Thursday, January 1, 2015

"Stopping by Brooklyn Industries on a Lonely Evening" by Abigail Beshkin - 2014 Brooklyn Non-Fiction Prize Finalist

2014 Brooklyn Non-Fiction Prize Finalist 


Stopping by Brooklyn Industries on a Lonely Evening


Abigail Beshkin

While switching over my closet from summer to winter recently, I was pleased to bring back into wardrobe circulation a dress I’d bought exactly four years ago after a wine tasting at a bar called Brook Vin in Park Slope. Actually, it hadn’t been a tasting so much as a full-on drinking, okay, gulping, the pours getting more generous, the crowd getting rowdier and less interested in varietals and finishes as the afternoon went on. When I had finally stood up I’d been way, way drunker than I’d thought.

 It was Sunday, and dusk. I was four months post-breakup with the guy for whom I’d moved to New York, and who had left me just weeks after movers unloaded my couch and deposited my boxes in an apartment that may have been in Windsor Terrace but more likely was in Kensington, across the street from the stables. I had signed up for this wine tasting as a way to show myself and anyone who cared (which seemed like an astonishingly small group) that I was moving on. But now I felt even worse.

I stood on the corner of Ninth Street and Seventh Avenue. Ten years ago I had lived in Park Slope but it had been a different place then—less frenetic, and far less expensive. Now, back in New York, I couldn’t even come close to affording the neighborhood. I stood on the corner, surrounded by brownstones in which I imagined, was quite certain actually, that happy, loving couples were cooking dinner in bright, cozy kitchens, pouring themselves glasses of wine (not that I needed any more of that) and putting their kids to bed. Just behind those doors was the life I desperately wanted and had believed up until just a few short weeks ago, that I would have.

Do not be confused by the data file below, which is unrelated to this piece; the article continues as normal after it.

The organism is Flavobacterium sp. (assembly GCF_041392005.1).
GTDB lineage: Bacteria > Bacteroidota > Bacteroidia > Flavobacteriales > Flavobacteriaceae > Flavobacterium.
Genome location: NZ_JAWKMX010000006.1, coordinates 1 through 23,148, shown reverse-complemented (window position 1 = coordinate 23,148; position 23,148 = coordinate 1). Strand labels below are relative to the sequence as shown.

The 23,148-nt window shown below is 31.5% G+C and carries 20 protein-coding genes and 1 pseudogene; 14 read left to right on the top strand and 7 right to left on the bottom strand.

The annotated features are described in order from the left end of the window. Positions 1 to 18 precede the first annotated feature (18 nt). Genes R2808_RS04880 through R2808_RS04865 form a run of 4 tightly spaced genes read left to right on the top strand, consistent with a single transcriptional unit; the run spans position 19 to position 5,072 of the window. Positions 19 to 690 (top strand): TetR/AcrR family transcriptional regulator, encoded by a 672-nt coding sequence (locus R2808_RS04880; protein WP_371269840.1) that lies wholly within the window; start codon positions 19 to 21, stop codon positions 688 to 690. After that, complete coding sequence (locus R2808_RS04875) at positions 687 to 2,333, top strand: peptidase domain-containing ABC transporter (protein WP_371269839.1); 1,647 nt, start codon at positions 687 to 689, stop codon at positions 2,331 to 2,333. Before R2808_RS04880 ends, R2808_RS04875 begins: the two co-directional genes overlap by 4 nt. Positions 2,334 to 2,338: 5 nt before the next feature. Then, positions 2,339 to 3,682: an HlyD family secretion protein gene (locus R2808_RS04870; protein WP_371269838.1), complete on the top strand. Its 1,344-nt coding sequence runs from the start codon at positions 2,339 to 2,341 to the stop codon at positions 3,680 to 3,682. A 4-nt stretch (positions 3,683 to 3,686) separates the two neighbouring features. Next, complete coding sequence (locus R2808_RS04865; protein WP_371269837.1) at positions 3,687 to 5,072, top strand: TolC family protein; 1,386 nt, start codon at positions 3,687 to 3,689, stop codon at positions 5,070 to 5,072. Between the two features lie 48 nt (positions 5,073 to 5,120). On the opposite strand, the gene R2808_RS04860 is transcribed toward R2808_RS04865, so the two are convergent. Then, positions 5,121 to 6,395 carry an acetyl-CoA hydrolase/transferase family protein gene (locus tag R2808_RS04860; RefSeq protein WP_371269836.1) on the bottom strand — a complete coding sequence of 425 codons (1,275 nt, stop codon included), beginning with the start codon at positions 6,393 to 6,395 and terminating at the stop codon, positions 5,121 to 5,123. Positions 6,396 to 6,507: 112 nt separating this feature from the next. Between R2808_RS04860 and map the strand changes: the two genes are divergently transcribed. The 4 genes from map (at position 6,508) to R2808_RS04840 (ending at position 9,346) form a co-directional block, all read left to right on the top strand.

Drunk. Lonely. Naturally, I decided to go shopping.

 I made my way to the closest store, the Brooklyn Industries across the street. I stood for a few minutes, absentmindedly looking through piles of cardigans and sliding hangers across racks to glance at hoodies and skirts.

 A woman came up to me. She was tiny, with a bright blonde pixie cut and red lipstick. The manager. I recognized her from a previous, more sober shopping trip.

“I have a dress that would look amazing on you,” she said, and handed me a brown corduroy shirt-dress with bronze buttons and a wide belt. Something amazing on me? The way I’d been feeling I couldn’t imagine anything less plausible. I took the hanger and examined the dress skeptically. “It’s much cuter on,” she insisted. And it was. I ventured out of the dressing room to examine myself in the big mirror in the middle of the store, and also to show off the dress a bit. “I really like it,” I said, surprised, and possibly, if I remember correctly, doing a little twirl in the mirror. How drunk was I?

Next, she took down a denim jacket, cinched at the waist but with a ruffle at the bottom. “It’s such a Melinda Gordon jacket,” she said.


“Melinda Gordon. You know, from Ghost Whisperer?” I didn’t know that show, which surprised me, because since the breakup I had delved with abandon into what I thought was every terrible TV show produced in the last decade. For hours, I had watched a posse of teenagers try to figure out if they were actually from outer space, on Roswell. I had watched every gruesome plastic surgery procedure on Nip/Tuck. How had I missed Ghost Whisperer?